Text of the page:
Today's Top Alzheimer's News

Dr. David Perlmutter on the need to fight Alzheimer's, educating employers about early-onset dementia, and the study of "super agers" (read more).   


Must reads

  • An August 22, 2013 Daily Beast opinion piece by Dr. David Perlmutter highlighted the need to find a cure for Alzheimer's. According to Dr. Perlmutter, "As a practicing neurologist dealing with Alzheimer’s patients and their devastated families on a daily basis, and as a caregiver for an afflicted parent, this current state of affairs is frustrating. But what’s so much more challenging is the recognition that to a very significant degree Alzheimer’s disease is preventable. Research clearly shows that up to 54% of Alzheimer’s cases in the U.S. could have been avoided if proper attention was given to various modifiable lifestyle factors, including diet and physical activity, as published in the journal The Lancet Neurology…Getting the word out that people can make simple changes that might well prevent a disease for which there is absolutely no meaningful treatment makes sense. The word doctor means teacher. And while physicians seem steeped in providing drug remedies, it certainly seems like the right time to take a step back, review current science, and get the word out that the patients for whom we care can make choices, today, to remain healthy."
  • An August 22, 2013 The Guardian (UK) article reported on the importance of educating employers about early-onset dementia. According to the Alzheimer's Society, "in many jobs employees have no legal obligation to tell their employer, but this does vary depending on the nature of the job and type of contract…However, with a lack of research into dementia in the workplace, it seems there is a long way to go. McNamara agrees. "There is a lack of understanding and a stigma still exists around this illness – the government and businesses cannot ignore this. There are a number of challenges to overcome, but we have some way to go in educating employers on the how to support those with young-onset dementia."'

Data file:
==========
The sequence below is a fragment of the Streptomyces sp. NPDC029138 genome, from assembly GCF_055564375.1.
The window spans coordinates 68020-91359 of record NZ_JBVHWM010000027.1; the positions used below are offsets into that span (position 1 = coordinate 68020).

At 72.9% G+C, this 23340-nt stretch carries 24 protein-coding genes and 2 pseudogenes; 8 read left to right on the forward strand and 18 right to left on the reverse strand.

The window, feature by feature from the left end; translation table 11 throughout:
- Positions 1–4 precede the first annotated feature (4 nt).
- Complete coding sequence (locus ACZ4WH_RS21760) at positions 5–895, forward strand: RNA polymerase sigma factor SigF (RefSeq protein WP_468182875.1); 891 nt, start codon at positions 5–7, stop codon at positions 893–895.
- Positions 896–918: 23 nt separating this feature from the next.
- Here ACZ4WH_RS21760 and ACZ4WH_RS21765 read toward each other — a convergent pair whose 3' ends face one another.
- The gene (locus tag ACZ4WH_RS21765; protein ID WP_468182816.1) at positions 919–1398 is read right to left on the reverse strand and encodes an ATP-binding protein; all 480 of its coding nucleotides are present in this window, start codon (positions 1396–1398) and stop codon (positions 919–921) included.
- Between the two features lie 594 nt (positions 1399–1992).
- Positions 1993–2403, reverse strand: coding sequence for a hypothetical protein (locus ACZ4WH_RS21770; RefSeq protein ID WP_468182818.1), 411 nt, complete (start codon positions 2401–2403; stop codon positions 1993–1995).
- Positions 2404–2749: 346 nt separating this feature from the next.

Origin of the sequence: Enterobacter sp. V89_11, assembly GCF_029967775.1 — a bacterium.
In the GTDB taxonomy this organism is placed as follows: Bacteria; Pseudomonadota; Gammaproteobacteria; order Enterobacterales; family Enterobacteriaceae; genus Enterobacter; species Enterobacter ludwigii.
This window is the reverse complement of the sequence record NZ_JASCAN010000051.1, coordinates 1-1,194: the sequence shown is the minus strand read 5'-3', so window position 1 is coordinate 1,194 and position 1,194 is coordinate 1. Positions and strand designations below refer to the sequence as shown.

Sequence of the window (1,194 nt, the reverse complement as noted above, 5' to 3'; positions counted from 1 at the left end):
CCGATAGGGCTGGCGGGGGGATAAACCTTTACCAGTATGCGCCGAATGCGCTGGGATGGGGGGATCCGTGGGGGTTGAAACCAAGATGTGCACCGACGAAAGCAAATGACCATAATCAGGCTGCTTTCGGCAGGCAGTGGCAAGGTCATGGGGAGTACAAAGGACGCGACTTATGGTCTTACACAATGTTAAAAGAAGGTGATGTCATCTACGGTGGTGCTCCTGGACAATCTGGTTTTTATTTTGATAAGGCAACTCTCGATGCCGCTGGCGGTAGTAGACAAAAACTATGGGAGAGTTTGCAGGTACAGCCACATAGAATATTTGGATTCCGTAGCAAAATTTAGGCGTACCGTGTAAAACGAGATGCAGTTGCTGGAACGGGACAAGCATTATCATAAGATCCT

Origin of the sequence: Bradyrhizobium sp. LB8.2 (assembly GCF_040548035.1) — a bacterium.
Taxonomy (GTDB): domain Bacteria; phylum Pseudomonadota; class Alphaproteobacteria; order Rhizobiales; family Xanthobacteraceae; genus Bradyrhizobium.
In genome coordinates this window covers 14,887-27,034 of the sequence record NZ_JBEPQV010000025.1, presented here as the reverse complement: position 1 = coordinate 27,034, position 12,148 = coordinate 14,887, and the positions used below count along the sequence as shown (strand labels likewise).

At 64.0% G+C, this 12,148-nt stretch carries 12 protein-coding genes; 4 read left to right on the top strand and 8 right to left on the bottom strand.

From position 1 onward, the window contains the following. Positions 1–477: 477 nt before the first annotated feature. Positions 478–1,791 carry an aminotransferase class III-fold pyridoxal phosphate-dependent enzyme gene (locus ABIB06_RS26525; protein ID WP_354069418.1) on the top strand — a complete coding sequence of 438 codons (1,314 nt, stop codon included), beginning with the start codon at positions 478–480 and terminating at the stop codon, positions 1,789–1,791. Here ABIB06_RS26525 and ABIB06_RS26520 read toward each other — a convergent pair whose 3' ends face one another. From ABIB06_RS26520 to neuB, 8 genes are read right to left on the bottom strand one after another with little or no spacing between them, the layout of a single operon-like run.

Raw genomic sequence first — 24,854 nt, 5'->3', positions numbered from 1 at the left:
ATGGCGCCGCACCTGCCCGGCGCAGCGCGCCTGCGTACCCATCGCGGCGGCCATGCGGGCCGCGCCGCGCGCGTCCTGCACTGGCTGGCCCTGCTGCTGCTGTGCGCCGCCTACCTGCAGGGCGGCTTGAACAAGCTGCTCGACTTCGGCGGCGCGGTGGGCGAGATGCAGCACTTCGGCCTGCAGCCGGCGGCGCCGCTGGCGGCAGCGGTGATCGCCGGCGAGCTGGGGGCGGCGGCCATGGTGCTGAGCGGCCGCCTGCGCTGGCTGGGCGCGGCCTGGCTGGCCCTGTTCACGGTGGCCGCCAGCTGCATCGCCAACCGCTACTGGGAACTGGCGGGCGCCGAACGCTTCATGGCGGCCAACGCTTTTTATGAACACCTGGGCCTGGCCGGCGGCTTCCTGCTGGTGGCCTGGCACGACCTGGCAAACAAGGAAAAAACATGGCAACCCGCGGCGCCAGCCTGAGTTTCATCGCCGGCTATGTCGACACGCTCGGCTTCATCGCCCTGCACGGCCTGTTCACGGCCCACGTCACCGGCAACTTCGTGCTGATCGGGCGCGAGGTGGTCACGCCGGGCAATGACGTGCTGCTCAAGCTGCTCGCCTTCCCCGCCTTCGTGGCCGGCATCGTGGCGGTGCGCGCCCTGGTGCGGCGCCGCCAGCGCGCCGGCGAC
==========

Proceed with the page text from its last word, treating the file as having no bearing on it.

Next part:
Research and science 

  • An August 22, 2013 Associated Press article (via CBS) reported on the efforts of researchers to study "super agers" - "men and women who are in their 80s and 90s, but with brains and memories that seem far younger." According to the article, "Researchers are looking at this rare group in the hope that they may find ways to help protect others from memory loss. And they've had some tantalizing findings: Imaging tests have found unusually low amounts of age-related plaques along with more brain mass related to attention and memory in these elite seniors."
  • An August 21, 2013 UPI article reported on the importance of Alzheimer's prevention versus restoring memory. According to the article, "Treating Alzheimer's isn't going to be about restoring people with dementia to normal cognitive function, it's about prevention...Dr. Clifford R. Jack Jr., a professor of radiology at Mayo Medical School, says physicians already have developed effective methods of testing for Alzheimer's disease, often turning up signs of its pathology a decade or two before the patient develops any clinical signs of dementia. Through advanced brain imaging and spinal taps that test for the presence of beta-amyloid in the cerebrospinal fluid, it's possible to find and identify definitive evidence of the disease, Jack says."


  • An August 22, 2013 article reported on the LA reading of Surviving Grace. According to the article, "The productions will feature various stars reading the first act of the play, which was penned by comedy writer Trish Vradenburg and was based on her experiences caring for her Alzheimer’s-stricken mother.  In addition to Reddy, the cast of the L.A. event will include Carol Burnett, Marilu Henner, Louis Gossett Jr. and Loni Anderson, while the San Diego production will also feature Henner and Robert Foxworth." Also mentioned here


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